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In 2012, O.K. Farms, Inc. hired J.B. Hunt Transportation, Inc. to deliver chickens to Roger Gentry, a poultry grower with a farm near Wister, Oklahoma. Hunt, in turn, hired truck driver Troy Ford to deliver the chickens. In 2012, friends and relatives of Gentry were present to help him receive the delivery, among them, Jimmy Hill. As Ford drove into the chicken house on a Moffett (a vehicle similar to a forklift), he hit Jimmy’s leg and injured his ankle. Jimmy’s ankle became infected, and he died. Michael Hill, Jimmy’s son and the special administrator of his estate, brought a wrongful death action in Oklahoma state court against Hunt, alleging it was vicariously liable for Ford’s negligent driving. Hunt then filed a notice of removal based on diversity of citizenship, and the case was removed to the United States District Court for the Eastern District of Oklahoma. Hill subsequently amended his complaint, adding O.K. Farms as a defendant. A few days before trial, Hunt’s counsel discovered Ford was unwilling to appear at trial, despite having been subpoenaed. On the second day of trial, Hunt moved the court to compel Ford to appear, or alternatively, to admit his video deposition testimony. The district court denied Hunt’s motion. The jury returned a $3.332 million verdict against Hunt. Hunt moved for a new trial or, alternatively, remittitur under Federal Rule of Civil Procedure 59(a) and (e), arguing: (1) the court’s decision not to compel Ford’s appearance and its exclusion of his deposition testimony prejudiced Hunt; and (2) the jury award was excessive and unsupported by the evidence. The district court denied Hunt’s motion. Hunt appealed. Finding no reversible error, the Tenth Circuit affirmed. View "Hill v. J.B. Hunt Transport" on Justia Law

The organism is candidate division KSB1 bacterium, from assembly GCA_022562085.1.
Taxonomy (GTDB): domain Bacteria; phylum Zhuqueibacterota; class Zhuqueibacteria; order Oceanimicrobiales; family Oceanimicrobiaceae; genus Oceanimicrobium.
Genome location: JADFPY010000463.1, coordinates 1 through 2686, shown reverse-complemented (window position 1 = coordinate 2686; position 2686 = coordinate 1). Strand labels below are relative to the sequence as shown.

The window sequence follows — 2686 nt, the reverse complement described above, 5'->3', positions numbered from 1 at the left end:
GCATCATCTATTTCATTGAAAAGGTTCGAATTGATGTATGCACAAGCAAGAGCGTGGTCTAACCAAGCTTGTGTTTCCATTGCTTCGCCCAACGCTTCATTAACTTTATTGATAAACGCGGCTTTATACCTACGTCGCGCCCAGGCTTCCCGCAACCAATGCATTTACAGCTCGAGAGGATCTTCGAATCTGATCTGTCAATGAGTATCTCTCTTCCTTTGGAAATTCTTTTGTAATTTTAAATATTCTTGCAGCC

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In this case, TransAm Trucking, Inc. petitioned the Tenth Circuit for review of an email it received from the Federal Motor Carrier Safety Administration's (FMCSA) counsel expressing the agency’s refusal to issue TransAm a third amended compliance review report pursuant to the parties’ settlement agreement. After granting review, the Tenth Circuit concluded that email was not a "final order" within the meaning of 28 U.S.C. 2342(3)(A), and dismissed TransAm’s petition for lack of jurisdiction. View "Transam Trucking v. Federal Motor Carrier Safety" on Justia Law